According to Los Angeles Times, Sony put in a bid for the movie “Lean In” to be written by Sandberg’s co-writer Nell Scovel. Execs promise the movie will not be about Sandberg, but a “narrative film from the themes contained within the book.”

Focused on the social issues that face women in the workforce, the book got a lot of praise from some, but hate from others. Some complained that Sheryl Sandberg doesn’t face the challenges of the “everyday woman” because she is one of the richest and most powerful women in the country. Others felt she claims that it’s up to women to make the changing needed to the workforce, and not corporations and companies themselves.

It’s not easy to make a fictional movie out of a nonfiction bestseller, though it has been done; take He’s Just Not That Into You, for example, which was turned into a movie starring Jennifer Aniston and Bradley Cooper, among many other well-known actors. That movie didn’t do nearly as well as the book, and I imagine it will be a similar case for “Lean In.”

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E-Readers Are Getting More Social

Here are a few reasons why e-readers are great: they’re portable, can hold hundreds of books in one device, and have wifi and Internet capabilities. Here are a few reasons why some are still hesitant to purchase an e-reader: setting bookmarks can be difficult, as can adding notes and highlights — though they are all still possible, and of course there’s just nothing like reading a real book.

But the e-reader experience may just be getting started. According to the Los Angeles Times, reading is becoming more and more like a social network. It’s called “social reading.” For instance, on the Amazon Kindle, people can post favorite passages to Facebook and Twitter. On Canada’s popular Kobo e-reader, you can see what people are reading, if they’re reading what you are, and join in on their comment string about the book. It not only bookmarks your pages; it keep statistics about your reading habits.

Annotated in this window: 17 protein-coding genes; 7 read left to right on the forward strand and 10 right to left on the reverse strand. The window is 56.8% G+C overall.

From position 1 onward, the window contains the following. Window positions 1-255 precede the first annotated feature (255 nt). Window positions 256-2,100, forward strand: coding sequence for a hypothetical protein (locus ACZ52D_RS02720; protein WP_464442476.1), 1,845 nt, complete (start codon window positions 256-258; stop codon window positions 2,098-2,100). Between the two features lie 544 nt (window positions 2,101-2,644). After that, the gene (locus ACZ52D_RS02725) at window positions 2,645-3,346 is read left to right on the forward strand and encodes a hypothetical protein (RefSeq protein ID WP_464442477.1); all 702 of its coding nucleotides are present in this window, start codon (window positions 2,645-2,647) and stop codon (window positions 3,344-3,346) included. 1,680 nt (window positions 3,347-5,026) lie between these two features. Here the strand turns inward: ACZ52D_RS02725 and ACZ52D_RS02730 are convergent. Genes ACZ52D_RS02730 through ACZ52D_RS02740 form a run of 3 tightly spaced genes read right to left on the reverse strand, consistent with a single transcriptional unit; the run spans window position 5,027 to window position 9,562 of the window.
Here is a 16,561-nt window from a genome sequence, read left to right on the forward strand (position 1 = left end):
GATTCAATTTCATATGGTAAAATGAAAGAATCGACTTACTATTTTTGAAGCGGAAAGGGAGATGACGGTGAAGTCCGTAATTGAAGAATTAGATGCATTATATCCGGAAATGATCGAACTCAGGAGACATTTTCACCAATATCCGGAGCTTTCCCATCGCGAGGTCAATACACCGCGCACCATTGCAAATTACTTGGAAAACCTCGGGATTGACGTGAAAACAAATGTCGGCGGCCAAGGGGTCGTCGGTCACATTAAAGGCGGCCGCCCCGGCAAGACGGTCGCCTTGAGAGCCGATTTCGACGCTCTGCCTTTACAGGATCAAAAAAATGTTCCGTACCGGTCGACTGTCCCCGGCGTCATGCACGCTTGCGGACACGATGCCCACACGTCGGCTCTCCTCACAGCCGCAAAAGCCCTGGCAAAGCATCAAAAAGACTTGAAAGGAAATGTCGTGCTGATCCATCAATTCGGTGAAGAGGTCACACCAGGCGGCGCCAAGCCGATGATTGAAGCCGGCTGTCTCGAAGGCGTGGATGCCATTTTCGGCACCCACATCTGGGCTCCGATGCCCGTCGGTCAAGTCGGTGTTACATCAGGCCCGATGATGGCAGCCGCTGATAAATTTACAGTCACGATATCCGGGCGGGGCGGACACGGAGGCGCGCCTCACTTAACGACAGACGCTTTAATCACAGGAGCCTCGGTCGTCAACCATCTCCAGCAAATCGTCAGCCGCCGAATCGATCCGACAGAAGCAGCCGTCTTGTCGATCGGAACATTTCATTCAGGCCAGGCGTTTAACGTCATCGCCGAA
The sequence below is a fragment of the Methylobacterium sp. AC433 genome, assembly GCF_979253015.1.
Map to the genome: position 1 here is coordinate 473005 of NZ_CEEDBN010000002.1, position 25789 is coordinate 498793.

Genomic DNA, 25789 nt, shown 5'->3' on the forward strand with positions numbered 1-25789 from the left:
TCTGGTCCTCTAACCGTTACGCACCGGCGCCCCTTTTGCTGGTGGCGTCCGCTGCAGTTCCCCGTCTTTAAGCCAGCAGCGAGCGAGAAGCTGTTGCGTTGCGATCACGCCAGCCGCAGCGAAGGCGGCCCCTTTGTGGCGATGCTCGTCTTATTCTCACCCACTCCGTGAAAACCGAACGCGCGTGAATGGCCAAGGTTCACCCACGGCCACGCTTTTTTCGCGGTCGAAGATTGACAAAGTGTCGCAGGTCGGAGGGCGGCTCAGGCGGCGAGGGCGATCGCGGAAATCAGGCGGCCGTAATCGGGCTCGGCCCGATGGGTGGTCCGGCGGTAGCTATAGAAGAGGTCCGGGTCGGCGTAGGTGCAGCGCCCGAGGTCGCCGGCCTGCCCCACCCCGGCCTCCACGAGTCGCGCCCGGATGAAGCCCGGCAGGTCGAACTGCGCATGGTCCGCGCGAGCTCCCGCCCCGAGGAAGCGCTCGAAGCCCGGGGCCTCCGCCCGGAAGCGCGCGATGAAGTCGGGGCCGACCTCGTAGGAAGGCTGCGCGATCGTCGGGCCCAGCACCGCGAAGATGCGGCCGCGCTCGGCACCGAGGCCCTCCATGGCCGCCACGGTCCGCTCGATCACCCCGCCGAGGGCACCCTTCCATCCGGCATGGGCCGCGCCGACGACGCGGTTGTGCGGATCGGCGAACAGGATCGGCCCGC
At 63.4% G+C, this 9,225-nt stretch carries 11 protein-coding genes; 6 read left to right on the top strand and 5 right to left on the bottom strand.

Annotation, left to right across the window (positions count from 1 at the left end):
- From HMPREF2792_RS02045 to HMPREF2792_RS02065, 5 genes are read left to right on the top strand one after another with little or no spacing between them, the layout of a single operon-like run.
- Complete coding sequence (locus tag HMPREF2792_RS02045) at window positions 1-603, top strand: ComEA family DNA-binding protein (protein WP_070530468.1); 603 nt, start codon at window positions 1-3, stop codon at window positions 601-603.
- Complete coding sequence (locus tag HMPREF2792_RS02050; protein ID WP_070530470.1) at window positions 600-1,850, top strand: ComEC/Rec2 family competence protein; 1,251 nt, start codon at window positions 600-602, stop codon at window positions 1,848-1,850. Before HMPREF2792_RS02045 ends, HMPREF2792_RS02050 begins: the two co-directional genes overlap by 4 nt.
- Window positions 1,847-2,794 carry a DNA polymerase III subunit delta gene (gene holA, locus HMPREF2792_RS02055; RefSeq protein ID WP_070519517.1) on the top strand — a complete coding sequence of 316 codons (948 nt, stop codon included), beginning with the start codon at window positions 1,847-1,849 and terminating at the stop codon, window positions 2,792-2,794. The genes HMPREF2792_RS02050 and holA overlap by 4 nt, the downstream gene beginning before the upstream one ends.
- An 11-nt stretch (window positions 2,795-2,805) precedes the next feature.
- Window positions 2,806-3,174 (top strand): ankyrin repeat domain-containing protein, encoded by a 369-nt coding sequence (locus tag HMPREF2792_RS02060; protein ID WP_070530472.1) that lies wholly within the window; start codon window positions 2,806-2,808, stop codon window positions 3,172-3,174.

On an app called Subtext, readers can even connect with the author, as Carolyn Kellogg explains.

Built for the iPad and launched less than two months ago, Subtext offers all of the social reading elements with the added bonus of content from authors themselves. “I was very excited about this,” says Amy Stewart, author of “Wicked Plants” and “Wicked Bugs,” an L.A. Times bestseller….Marginal icons show where she added links, video, color images and commentary, including a “Spoiler Alert” warning just to see how the function worked (the determined reader has to tap a second time to see the spoiler). Just like on Facebook, Stewart can respond to reader comments, which also are indicated by icons in the margin.

For some, I imagine social reading could be a bit much. But since we’re social about everything else nowadays, why wouldn’t we be social about more clever habits, like reading? And as the article points out, it’s also the perfect way to enhance reading in a classroom. For those who are not interested in social reading, stick to a good old-fashioned book. But I wouldn’t entirely discount it.

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Archie Comics Makes Bold Digital Move

Just as e-books are rapidly growing in popularity, so are digital sales of comic books. Just last week, Archie Comics became the first to offer digital copies of its comic books on the company’s Facebook page.

According to this article by Huffington Post, it’s the largest publisher to add their Facebook fans to their digital sales plan. Archie Comics will work with Graphicly to provide the digital copies. Archie is now being touted as one of the more forward thinking comic book companies. This digital move is considered a bold one.